AMONG THOSE reflecting upon the meaning of Memorial Day, we would assume, are approximarely eight million veterans of the Vietnam years. For many of them, it comes as one more painful reminder that this country still lacks a comprehensive program to deal with their needs and entitlements. It cannot have escaped their notice that a nation capable of prolonged discussion and strong emotion on the merits of amnesty for no more than 10,000 young men who did not serve - by evading the draft - is strangely incapable of dealing equitably with those who served, including two and a half million who actually went to Vietnam and 400,000 who suffered wounds.To examine some of the current attitudes about Vietnam-era veterans is to see graphically why so many of them feel ignored or frustrated. It is also to understand why those who are trying to help them are finding it so difficult.
There is, to begin with, the GI Bill itself. At the moment, many of the most needy veterans are denied meaningful access to educational assistance. The Gi Bill was inadvertently structured to provide benefits to veteran s with access to low-cost public institutions. The problem is that many states and cities have few, if any, of these institutions. Sen. Alan Craston, chairman of the Veterans Affairs Committee, has spoken of this unfairness and has pledged to "explore the matter and to come up with a remedy." Unfortunately, the leadership of the House Veterans Committee and, surprisingly, the new administrator of the Veterans Administration, Max Cleland, have not made a similar commitment. Another group with limited access includes some veterans who are married and have children; for them, the GI Bill's allowances are too low to be meaningful. Veterans with less than high-school educations are often left out also. Still another group is the one comprised of veterans who fought during the years 1966 to 1972; they were discharged at a time when benefits in many states were effectively so low that the most needy could not afford to go to school.
A second problem is the lack of attention given to the personal adjustment problem of Vietnam veterans, especially the disabled. Many came home unthanked and unnoticed for their sacrifice. Being forgotten became one of the heaviest emotional burdens, particularly as South Vietnam collapsed and the country's leaders were content, as President Ford urged, to put Vietnam behind us. One of the government's failures is that it hasn't conducted the research to learn how widespread the emotional problems may be. One unofficial VA estimate holds that one out of five new veterans suffers serious and prolonged readjustment problems.
From these examples alone - and there are others - it is clear that, despite the efforts of a few public officials as well as some of the more alert veterans groups, there is no coherent national policy for dealing with the problems of returned service personnel.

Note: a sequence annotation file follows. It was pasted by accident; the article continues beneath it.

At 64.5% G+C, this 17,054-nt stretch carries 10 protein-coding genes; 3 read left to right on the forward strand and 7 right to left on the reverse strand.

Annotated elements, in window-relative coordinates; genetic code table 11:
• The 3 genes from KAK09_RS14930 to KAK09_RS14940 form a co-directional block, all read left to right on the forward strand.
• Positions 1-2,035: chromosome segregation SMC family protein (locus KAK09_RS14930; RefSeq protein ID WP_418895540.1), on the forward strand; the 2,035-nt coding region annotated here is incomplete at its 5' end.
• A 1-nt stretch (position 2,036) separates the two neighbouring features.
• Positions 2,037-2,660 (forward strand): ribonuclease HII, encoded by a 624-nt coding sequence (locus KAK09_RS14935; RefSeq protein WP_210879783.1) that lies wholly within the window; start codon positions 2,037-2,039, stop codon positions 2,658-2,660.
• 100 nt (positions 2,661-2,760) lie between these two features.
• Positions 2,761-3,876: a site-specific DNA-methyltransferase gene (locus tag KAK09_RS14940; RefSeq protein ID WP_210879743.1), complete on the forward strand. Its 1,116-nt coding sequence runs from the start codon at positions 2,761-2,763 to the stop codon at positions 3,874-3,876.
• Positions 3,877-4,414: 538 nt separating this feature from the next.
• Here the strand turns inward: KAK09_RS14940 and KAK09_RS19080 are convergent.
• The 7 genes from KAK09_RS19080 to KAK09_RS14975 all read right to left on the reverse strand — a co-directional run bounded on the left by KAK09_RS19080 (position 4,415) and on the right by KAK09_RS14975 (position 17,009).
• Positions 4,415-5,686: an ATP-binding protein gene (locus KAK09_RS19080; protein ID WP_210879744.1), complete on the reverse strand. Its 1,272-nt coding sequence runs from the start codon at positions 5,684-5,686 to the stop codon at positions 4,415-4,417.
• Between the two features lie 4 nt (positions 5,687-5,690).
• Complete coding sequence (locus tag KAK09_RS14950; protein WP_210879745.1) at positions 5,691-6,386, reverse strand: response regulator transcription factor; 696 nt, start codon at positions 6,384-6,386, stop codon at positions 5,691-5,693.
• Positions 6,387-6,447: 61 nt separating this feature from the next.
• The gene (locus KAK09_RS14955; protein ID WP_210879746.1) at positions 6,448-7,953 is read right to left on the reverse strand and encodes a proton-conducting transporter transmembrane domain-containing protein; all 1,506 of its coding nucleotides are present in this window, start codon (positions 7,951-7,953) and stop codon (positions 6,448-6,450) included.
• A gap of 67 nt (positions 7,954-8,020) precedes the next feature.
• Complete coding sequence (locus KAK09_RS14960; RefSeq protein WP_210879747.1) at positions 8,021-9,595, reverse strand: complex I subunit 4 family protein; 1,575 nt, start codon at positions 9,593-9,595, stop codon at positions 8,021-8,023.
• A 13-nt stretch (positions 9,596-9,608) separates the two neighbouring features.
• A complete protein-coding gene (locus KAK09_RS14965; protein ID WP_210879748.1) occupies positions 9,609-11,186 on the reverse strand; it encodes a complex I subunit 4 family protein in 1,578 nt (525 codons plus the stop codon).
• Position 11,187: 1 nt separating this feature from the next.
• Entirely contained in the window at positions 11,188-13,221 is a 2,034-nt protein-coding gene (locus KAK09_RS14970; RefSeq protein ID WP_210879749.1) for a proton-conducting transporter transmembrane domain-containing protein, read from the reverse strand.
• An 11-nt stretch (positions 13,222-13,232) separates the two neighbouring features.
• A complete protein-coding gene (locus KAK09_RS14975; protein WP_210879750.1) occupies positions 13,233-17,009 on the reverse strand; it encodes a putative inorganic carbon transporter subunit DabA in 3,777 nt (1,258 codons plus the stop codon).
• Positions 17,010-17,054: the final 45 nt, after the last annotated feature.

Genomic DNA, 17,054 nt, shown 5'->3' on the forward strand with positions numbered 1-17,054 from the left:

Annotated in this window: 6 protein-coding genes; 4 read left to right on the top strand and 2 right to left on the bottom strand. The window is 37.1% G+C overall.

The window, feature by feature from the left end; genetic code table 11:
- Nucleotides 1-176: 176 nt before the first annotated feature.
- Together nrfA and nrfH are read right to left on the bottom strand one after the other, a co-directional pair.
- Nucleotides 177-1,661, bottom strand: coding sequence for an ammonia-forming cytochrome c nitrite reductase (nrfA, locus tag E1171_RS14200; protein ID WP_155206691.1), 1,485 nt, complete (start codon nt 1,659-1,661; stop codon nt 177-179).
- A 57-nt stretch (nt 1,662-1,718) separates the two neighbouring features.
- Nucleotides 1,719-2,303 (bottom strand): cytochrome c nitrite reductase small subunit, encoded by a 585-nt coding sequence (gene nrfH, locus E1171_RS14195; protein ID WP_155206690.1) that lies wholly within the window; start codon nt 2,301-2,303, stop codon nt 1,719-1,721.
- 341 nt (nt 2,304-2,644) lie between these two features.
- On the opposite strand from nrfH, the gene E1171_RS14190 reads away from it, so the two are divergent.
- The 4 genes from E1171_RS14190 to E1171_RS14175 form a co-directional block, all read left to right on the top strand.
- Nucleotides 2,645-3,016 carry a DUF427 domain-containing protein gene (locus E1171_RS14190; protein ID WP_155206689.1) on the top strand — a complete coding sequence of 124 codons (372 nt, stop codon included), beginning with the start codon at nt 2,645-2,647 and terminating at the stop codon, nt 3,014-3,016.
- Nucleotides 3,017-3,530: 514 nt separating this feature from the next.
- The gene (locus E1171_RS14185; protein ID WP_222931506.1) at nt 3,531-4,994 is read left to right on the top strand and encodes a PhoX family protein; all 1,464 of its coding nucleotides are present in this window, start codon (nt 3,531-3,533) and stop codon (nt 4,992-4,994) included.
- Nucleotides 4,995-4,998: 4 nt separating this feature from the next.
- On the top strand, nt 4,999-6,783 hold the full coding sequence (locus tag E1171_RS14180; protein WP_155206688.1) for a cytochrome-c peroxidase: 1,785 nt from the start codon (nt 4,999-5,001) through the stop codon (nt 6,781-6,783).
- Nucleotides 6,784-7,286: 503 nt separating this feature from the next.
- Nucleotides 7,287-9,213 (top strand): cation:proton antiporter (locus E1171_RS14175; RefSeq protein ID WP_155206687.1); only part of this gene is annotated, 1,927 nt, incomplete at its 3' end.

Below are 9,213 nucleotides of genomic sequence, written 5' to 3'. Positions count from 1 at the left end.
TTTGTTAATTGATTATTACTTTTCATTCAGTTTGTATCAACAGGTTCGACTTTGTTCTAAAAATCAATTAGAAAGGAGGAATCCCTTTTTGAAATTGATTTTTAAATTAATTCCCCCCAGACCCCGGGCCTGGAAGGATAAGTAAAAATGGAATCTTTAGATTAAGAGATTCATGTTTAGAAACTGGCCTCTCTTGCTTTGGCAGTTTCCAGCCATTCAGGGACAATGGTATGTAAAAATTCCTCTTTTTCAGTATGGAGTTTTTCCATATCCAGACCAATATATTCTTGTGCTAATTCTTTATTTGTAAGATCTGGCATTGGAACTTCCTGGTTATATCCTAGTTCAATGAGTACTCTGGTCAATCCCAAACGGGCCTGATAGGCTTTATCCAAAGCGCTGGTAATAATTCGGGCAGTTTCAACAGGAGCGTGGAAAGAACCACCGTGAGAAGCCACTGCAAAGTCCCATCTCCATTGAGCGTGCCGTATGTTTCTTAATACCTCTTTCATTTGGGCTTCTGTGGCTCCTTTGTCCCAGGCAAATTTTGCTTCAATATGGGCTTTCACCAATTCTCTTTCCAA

It is not as though solutions are unknown, or that teachers, counselors and others are unwilling to work individually with the veterans. An article on the opposite page today tells the story of a few people involved in programs that are as worthwhile on the local level as they are deserving of support from higher levels.
In other words, it can be done - it just isn't being done enough.
At the moment, Congress is considering an across-the-board increase in GI benefits. This approach, as a recent report to the National League of Cities and the U.S. Conference of Mayors notes, is far from ideal: It may overcompensate those veterans who already are receiving too much, while others will remain without access to schooling. Rep. Lester Wolff (D.N.Y.), along with 75 cosponsors, has introduced legislation that would accelerate the availability of GI Bill benefits. This bill and another - providing tuition equalization - deserve immediate attention.
Evidence suggests that the veterans have a number of supports scattered throughout Congress. But it is the responsibility of the President to pull together that support, as well as coordinate the energies of his own administration. In January, the Secretary of Labor, with considerable fanfare, announced a $1.3 billion program to provide more jobs for veterans. Four months later, unemployment among veterans remains high with veterans groups still awaiting signs of effective followup. One issue that has aroused the anxiety of these groups is that the mandatory veterans quotas - ones assuring that the jobs go to veterans rather than others - have been dropped from the administration's bill now on its way through Congress.
The president has spoken movingly of the plight of the Vietnam veterans. But his actions - efforts to provide a form of amnesty for deserters and veterans with "bad paper" discharges, the hastily assembled jobs program - fall short of the sort of comprehensive, high-priority approach that is needed. Today, as always, we salute those who served and suffered in all wars - and, above all, those who gave their lives. But our urgent concern is with the veterans of the Vietnam years - and with the unfinished business of that war.